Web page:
BUENOS AIRES, Argentina--(BUSINESS WIRE)--AIDS Healthcare Foundation (AHF), the largest global AIDS organization operating in 39 countries, is currently attending the Civil 20 – a civil society engagement group that provides policy recommendations to G20 leaders.
The Civil 20 convenes April 4-5 in Buenos Aires and is the first step in preparing for the August C20 summit where the world’s leading civil society organizations will draft a declaration of priorities and recommendations on various aspects of global development, including health, to be presented to the G20 in November.
HIV/AIDS is but one of several urgent health issues currently being placed on the back burner by governments. In response, AHF has drafted a statement to C20 and G20 leaders calling for them to act now and recommending a way ahead for the most pressing challenges in the realm of global public health. Immediate measures are critical to avoid losing precious progress made thus far in the fight against HIV, as well as an irrevocably dismal future overall if the current state of affairs remains unchanged.
The G20 has more power to make an impact on international development than any other global body. Collectively, the G20 accounts for 85% of the gross world product, 80% of world trade and approximately half of the world land area. Because of its economic power and political influence, health policies advanced by the G20 can set the course for the rest of the world in tackling existing and emerging global health threats.
Under the presidency of Argentina, G20 leaders are set to convene at the end of November 2018 in Buenos Aires. This summit is an opportunity for world leaders to reaffirm their commitment to end the AIDS epidemic and address related global public health challenges.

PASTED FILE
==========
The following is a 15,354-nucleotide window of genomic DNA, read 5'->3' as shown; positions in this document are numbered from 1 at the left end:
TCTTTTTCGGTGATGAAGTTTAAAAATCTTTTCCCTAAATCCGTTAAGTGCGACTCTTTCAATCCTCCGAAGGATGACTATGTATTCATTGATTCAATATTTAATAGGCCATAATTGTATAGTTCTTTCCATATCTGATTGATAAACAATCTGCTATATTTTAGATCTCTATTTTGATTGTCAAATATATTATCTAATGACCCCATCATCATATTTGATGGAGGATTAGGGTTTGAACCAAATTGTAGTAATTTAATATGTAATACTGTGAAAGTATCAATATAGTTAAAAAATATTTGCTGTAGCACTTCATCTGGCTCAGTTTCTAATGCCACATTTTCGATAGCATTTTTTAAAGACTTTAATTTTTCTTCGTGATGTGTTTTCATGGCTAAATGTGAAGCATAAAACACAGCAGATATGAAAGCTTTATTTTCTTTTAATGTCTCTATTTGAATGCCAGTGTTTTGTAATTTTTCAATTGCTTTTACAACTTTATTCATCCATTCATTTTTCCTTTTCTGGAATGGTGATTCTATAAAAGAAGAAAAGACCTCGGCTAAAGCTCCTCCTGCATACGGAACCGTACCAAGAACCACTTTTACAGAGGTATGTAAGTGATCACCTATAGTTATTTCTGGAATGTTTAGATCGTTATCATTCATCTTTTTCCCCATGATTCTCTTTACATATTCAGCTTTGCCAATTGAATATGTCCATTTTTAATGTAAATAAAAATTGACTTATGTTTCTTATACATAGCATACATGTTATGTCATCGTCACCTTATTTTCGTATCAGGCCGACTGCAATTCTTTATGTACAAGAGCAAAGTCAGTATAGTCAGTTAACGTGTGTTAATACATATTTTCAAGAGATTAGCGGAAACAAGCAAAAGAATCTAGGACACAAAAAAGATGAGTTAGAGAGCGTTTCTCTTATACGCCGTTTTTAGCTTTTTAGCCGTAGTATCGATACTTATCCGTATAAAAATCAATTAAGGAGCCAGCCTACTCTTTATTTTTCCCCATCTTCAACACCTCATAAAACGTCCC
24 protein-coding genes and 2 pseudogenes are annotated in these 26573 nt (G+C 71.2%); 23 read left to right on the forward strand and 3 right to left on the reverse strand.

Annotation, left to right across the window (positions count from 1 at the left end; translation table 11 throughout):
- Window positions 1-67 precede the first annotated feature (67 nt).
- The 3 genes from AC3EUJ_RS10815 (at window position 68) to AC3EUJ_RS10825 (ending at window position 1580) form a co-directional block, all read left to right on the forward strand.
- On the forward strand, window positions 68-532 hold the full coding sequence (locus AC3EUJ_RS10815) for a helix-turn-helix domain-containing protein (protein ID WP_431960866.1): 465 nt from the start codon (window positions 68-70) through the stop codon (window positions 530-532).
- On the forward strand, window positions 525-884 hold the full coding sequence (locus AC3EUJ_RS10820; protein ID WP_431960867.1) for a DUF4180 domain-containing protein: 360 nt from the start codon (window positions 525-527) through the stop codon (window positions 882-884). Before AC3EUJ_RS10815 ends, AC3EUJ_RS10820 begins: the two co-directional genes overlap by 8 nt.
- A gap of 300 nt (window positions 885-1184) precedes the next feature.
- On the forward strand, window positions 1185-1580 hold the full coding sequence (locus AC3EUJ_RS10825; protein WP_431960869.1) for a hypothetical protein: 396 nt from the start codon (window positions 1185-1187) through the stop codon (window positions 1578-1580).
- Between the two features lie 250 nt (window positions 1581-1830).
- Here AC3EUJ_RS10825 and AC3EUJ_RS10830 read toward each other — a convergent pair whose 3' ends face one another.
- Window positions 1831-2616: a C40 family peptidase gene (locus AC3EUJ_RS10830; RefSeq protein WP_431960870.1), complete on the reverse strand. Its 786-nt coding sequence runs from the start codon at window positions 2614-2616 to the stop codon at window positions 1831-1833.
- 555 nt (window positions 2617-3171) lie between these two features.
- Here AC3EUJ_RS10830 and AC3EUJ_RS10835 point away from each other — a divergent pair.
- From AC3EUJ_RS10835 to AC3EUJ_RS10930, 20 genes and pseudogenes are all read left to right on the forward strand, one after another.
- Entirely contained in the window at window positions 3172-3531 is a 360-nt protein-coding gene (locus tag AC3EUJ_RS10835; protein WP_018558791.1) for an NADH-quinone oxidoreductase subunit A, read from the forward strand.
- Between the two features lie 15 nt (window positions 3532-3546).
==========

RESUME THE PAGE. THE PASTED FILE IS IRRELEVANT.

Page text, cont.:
The Government of Argentina has outlined the main priority points for its presidency of the G20, with the primary focus on addressing the social and economic divide that continues to widen with the accelerating pace of technological innovation and automation. This problem certainly deserves attention, but it is important to note that the digital divide is exacerbated by more fundamental, unresolved issues than mere access to the latest technologies and the know-how needed for their development and use.
Annually, one million women, children and men die of AIDS-related causes — an equivalent of a large city being wiped out every single year by a chronic disease that is now treatable and preventable. From a socioeconomic standpoint, the loss of life on this scale, particularly among people in the prime of their lives, represents the squandering of priceless human potential to innovate, build communities, raise families and improve the world in numerous other facets of human existence.
While AIDS appears in the headlines much less frequently today, the magnitude of its continued impact is staggering. According to the latest available estimates, 30.8 million to 43 million people are living with HIV globally, with approximately 1.8 million people getting newly infected annually.1 Many in that statistic are unaware of their status and thus unable to take the necessary steps to prevent further transmission. Despite advances in treatment and prevention methods, the rate of new infections has declined by only 11% since 2010 — far too slowly to bring AIDS under control.
At the same time, donor-government disbursements to low- and middle-income countries for fighting AIDS have steadily declined to $7 billion in 2016 after peaking at $8.6 billion in 2014. Combined funding from governments and domestic sources has remained virtually flat since 2012 at an annual average of roughly $19 billion.2